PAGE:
Learn how to play chess, one of the most popular games on the planet! In this video, IM Danny Rensch will teach you all the rules of the game.
Chess does not need to be complicated. This video will show you all the rules you need to learn to start playing chess. From setting up the board to how each piece moves, Danny will give you hints to remember every rule. Here’s a summary of what you’ll learn in this video:
Rooks: rooks move up and down, left and right, for as many squares as they want;
Bishop: bishops move diagonally as many squares as they want;
Queen: queens move to all directions, as many squares as they want;
Knight: knights move like a capital L and jump over other pieces;
Pawn: pawns move up the board one square (or two on their first move) and capture diagonally one square. Pawns also have a special capture called “en passant.”
King: kings move one square in every direction and can’t move into check.
Checks and Checkmate. Draws
When a king is under attack, the king is in check. If the player under attack can’t move their king out of the way, block the attack, or capture the attacking piece, the king is in checkmate, and they lose the game. The game ends in a draw if a king is not under attack and can’t move anywhere (because it would move into check), and there are no other legal moves to make.
There’s another special rule in chess called “castling.” That rule allows players to move their king and one of the rooks at the same time. The king goes two squares to the side of the rook, and the rook jumps over the king and lands next to it. However, players can only castle under certain conditions.
Setting Up The Board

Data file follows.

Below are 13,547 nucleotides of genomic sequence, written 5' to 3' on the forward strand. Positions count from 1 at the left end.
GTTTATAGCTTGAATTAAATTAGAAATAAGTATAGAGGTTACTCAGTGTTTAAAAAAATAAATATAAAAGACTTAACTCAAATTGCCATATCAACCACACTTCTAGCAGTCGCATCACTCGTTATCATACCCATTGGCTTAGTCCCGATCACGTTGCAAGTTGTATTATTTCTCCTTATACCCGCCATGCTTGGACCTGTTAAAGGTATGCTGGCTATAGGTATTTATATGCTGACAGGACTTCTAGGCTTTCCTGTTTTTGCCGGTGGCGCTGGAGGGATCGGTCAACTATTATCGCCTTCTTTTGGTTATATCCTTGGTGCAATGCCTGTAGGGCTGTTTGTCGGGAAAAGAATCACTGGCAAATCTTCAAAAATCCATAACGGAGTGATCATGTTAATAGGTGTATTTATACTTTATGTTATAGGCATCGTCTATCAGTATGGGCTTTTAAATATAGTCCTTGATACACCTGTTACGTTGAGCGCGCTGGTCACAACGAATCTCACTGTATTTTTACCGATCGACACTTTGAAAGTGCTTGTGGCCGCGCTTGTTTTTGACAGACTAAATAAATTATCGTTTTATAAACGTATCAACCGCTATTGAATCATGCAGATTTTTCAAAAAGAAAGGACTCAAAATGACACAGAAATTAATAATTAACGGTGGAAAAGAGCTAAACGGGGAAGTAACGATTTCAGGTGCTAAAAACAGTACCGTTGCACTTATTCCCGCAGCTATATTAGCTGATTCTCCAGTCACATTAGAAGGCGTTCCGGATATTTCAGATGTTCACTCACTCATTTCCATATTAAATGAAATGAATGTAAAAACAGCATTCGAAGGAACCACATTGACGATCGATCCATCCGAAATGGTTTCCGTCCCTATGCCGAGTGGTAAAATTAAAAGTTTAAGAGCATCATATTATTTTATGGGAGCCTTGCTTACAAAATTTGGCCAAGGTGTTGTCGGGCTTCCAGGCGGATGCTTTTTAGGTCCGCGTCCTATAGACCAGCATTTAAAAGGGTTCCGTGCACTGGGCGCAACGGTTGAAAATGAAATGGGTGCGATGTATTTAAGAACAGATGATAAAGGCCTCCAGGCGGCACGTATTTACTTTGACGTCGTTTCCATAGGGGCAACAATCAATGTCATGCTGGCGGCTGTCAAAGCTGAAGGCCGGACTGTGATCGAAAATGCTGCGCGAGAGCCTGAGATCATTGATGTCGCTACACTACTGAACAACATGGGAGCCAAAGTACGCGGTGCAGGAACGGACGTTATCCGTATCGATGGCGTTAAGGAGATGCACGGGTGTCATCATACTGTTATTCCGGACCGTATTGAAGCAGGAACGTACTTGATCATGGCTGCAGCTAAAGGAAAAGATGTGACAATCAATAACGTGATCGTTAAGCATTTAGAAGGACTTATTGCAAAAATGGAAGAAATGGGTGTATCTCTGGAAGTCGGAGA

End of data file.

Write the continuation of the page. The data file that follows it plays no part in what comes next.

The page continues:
Finally, Danny will teach you how to set up the board, so you can start playing chess over the board!
Do you want to play chess online with your friends or other people from all over the world? Or maybe you would like to improve, so you can be the best among your friends? Then create your free account on the number one chess site in the world, Chess.com!
00:39 The rook
01:05 The bishop
01:44 The queen
02:23 The knight
03:44 The pawn
04:56 Pawn captures
05:30 Pawn promotion
06:25 En passant rule
08:34 The king
10:30 Getting out of check
15:54 Two final notes about castling
16:59 Setting up the board
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#chess #howtoplaychess #chesstutorial
horsey goes BRRRRRR
when he said "any time" at 4: 42 it means we can choose to not play two squares the first time but leave it an other time
Thank you 😊
Chess ♟ love ❤️
Great instruction! I am looking forward to getting started! Now let's hope I remember everything!
if you still don't get en passant, here's how you can understand it with gamer terms:
when a pawn moves 2 spaces forward, it leaves an extra hitbox behind it that can only be attacked by enemy pawns and lasts for 1 turn
En passant is optional. Pawn promotion is required
I always thought the whole point of castling is to get out of check?
I just wanna know how to play chess on cool math games
Can the king take any piece that's always within its movement range? Whatever the circumstance